Dennis Moran had a problem. As plant manager for GreenFiber's Waco, Texas, U.S., plant, his focus needed to be on producing cellulose insulation, but he was spending a lot of his time fielding calls from energy providers. “I was getting calls from more than 10 energy providers,” Moran recalls. “I have nothing against any of them. Over the years, I had been with several of them, but I have a plant to run. I need to focus on everything from the procurement of the raw materials, to manufacturing, to the delivery of the final product. The bottom line is this: I just don't have time to listen to all of them.”

Moran did give it a try, and, in the past, he negotiated his own contracts, but the process was complicated and time-consuming. So, he found a better way. “I ended up going with Texas Energy Aggregation (TEA). It is a local company in Waco, and they get the offers for me. When it is time for a new contract, I am now looking at one sheet of paper with a list of companies, programs and options,” Moran says.

With a load that ranges from 200,000 kWh/month to 300,000 kWh/month, Moran was looking for a low rate and a long-term contract.

“If we know what we will be paying for electricity 24 months out, it makes it easier to forecast and budget. But the electric market seems backward to me,” Moran says. “Normally, if you are willing to commit yourself to a long-term contract, you get a better rate. With electricity, it is exactly the opposite, and that was a big shock. We get a better rate on a 12-month contract than on a 24-month contract. For us, price stability in the long term is important — as long as we can get a deal at close to the lower rates.”

Working with an energy consultant and aggregator has provided several advantages for GreenFiber. “When I started here a couple of years ago, and I was doing the bidding, the rates were typically over $0.08/kWh. When I let TEA take over, the offers were closer to $0.06/kWh. When I take everything into account, it works out to about a 15% savings,” Moran says.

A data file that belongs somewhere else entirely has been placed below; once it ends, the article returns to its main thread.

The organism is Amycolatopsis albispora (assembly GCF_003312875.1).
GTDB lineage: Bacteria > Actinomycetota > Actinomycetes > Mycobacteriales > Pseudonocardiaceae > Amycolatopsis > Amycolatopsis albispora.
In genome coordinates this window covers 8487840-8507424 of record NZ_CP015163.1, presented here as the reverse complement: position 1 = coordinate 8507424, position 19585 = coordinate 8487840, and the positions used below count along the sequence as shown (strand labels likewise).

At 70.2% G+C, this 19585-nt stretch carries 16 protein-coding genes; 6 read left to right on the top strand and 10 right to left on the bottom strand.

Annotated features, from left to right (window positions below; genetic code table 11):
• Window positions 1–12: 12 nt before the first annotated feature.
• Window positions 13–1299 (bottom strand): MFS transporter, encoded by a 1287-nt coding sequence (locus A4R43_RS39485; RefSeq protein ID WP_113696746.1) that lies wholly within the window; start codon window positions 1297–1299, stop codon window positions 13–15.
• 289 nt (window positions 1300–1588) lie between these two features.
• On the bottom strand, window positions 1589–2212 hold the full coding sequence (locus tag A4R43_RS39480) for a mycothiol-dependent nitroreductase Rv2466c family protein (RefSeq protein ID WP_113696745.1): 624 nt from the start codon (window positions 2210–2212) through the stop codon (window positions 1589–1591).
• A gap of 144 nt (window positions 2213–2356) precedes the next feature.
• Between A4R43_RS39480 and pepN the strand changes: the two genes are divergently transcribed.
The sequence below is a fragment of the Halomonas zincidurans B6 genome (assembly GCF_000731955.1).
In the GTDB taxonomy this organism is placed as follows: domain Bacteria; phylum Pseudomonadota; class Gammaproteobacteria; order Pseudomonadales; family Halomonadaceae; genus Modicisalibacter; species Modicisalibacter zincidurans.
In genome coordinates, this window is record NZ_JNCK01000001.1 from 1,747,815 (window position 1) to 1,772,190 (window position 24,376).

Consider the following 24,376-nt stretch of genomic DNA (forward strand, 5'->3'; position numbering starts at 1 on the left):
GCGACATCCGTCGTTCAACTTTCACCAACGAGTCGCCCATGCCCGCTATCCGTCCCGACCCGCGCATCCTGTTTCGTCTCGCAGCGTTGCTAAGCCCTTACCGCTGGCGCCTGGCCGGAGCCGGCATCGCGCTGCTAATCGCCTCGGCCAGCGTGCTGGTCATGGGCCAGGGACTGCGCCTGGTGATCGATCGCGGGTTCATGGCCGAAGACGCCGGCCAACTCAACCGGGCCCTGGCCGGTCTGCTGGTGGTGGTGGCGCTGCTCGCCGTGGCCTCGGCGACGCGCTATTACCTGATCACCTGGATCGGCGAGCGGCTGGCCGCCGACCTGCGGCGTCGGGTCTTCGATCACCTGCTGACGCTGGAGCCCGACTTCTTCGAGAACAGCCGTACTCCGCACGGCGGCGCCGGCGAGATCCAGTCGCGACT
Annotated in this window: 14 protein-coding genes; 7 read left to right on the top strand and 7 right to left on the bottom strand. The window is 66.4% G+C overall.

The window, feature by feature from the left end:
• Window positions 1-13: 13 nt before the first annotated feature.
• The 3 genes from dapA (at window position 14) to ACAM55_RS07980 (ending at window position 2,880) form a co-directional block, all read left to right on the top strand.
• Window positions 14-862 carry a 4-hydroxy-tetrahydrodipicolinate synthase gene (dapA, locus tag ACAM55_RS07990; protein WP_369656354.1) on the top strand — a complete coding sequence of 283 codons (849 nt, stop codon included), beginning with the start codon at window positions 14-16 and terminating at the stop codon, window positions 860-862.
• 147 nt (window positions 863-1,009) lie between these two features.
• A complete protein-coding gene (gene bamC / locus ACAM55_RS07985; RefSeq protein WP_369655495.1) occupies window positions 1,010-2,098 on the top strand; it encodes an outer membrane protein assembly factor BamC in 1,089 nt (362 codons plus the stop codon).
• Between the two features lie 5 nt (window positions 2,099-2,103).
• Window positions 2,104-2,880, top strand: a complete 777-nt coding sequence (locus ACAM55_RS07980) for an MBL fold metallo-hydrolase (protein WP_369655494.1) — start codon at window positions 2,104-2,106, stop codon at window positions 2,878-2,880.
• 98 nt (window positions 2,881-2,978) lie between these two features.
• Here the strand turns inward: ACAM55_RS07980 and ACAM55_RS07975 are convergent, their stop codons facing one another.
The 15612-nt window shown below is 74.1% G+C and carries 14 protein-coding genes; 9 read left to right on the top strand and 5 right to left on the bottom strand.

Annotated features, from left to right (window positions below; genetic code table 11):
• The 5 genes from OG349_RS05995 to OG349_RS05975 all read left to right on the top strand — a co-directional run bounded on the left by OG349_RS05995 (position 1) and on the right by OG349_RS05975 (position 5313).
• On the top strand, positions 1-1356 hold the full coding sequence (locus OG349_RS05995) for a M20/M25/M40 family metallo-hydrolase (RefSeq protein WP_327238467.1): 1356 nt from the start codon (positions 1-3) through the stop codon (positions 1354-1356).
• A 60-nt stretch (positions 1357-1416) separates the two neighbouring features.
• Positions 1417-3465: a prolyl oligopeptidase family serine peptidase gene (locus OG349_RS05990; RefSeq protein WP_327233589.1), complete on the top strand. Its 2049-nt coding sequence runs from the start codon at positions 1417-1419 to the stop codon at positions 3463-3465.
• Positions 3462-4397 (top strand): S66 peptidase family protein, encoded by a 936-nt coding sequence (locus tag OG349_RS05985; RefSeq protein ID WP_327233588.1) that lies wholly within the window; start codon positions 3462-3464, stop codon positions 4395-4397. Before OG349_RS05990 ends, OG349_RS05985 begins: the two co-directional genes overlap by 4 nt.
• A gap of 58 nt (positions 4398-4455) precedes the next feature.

TEA also simplifies Moran's job. “Now when I get the calls, I refer them to TEA. And when it is time for us to renew our contract, I just have to deal with one person at TEA, not 10 different providers,” Moran explains.

Aggregating Success

While residential customers can take steps to lower electric usage, they typically have to research energy conservation methods themselves or rely on recommendations made by their local utility. Commercial facilities, if they are big enough, have the money and time to hire an energy manager. This approach is not new, but with rising electric rates, it is becoming more cost-effective for many commercial facilities.

In the United States alone, there are dozens of organizations for all types of energy professionals, some with tens of thousands of members. There also are dozens of different certification programs. A large facility can hire a full-time energy manager, rely on an energy consultant or hire a company like TEA.

Companies like TEA can aggregate load to get better rates. “If I have a customer that is operating Monday through Friday, the load pattern is going to be different than, let's say, a church,” says Walt Fenoglio, CFO of TEA. “A church's highest electric usage is over the weekend and maybe at night a few days a week. So we find clients with different load shapes and aggregate them. Now, we have a more consistent and bigger load. If we put that combined load in front of an electric provider, oftentimes, we end up with a better overall contract that we can offer to that pool of customers.”

“We can also help with energy efficiency — recommend better lighting, new ways to power work processes. Some companies have an energy manager, but that is still a big job, because the energy manager is not just there to track the electric bill,” Fenoglio explains. “He or she is also looking for ways to cut consumption and improve efficiency.”

The need for aggregation and consulting services continues to grow. “With deregulation, the industry and its dynamics change every day. What drives the prices? It is weather. It is hedging practices. It is the price of the commodity. It is the supply and the demand. You have speculators in the market now, driving prices up and down,” Fenoglio says. “All those dynamics make it very difficult for any given business owner to understand the market. And, even when they do, to effectively deal with the market, you have to track it all the time. Our clients are not in the business of being electricity experts; they are in the business of being experts in whatever their business is.”

Smart Industrial Customers

Some large-industrial customers have a level of technical and market sophistication that rivals the best-run electric utilities. So, what are their options and what are they deciding to do? There is always full integration of company-owned generation with the open power market.